Appears in

Oxford Companion to Food

Oxford Companion to Food

By Alan Davidson

Published 2014

  • About

jelly a word applied to items made from flavoured solutions mixed with a setting agent, and then allowed to cool. They can be sweet or savoury, and range in texture from soft, ephemeral desserts to chewy confectionery. In scientific terms, they are substances called gels. In everyday language, the term jelly is used in three main ways.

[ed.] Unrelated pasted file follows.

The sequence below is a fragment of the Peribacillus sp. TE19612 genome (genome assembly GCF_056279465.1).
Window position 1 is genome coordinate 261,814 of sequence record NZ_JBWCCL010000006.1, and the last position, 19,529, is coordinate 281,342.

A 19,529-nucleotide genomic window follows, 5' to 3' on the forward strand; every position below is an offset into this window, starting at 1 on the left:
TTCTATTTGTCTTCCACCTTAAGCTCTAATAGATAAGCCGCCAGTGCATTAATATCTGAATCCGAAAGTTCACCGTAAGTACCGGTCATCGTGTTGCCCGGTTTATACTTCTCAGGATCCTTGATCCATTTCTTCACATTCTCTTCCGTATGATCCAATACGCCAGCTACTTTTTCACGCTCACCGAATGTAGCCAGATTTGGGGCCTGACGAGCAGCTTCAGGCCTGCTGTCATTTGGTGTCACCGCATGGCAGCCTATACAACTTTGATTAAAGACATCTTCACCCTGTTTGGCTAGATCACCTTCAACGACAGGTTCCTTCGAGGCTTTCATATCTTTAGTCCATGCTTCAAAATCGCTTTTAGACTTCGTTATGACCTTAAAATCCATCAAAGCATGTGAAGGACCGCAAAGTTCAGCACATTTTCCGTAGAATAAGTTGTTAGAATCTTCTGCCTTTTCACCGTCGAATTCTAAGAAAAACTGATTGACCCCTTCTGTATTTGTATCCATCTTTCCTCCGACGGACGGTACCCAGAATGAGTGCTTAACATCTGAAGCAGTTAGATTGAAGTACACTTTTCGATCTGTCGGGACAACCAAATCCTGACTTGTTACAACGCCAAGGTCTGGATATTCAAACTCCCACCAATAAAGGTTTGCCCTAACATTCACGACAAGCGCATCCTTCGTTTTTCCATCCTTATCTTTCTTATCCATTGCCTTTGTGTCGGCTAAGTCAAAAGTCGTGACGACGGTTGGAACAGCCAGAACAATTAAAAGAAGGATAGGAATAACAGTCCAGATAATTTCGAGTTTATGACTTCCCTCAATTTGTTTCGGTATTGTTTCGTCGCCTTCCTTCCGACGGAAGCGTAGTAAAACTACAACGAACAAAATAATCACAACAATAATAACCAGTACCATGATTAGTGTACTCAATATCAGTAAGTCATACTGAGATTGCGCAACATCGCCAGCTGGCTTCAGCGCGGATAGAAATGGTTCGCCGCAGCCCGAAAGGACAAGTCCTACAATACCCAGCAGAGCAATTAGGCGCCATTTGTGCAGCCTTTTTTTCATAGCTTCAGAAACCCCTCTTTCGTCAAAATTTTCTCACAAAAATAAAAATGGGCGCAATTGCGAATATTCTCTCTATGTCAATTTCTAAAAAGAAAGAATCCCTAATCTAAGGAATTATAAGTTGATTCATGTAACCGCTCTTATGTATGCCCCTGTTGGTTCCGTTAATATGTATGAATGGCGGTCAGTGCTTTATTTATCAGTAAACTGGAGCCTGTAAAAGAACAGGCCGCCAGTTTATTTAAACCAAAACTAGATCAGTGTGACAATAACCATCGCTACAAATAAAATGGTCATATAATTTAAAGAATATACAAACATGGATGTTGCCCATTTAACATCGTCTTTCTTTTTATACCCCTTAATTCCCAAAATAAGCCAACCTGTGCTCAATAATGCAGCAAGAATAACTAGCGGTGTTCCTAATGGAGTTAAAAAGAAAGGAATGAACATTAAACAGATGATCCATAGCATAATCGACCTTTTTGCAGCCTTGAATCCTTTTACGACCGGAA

Jelly sweets are confectionery items which use gelling agents such as gelatin or pectin to maintain syrups in a rigid form. These sweets are produced in bright colours and soft textures, and include children’s favourites such as jelly babies. They have a relatively high water content for confectionery, about 15 per cent, which means that they do not keep as well as many sweets. They may also be set with agar-agar, or a starch. turkish delight is an example of a jellied sweet using starch as a setting agent.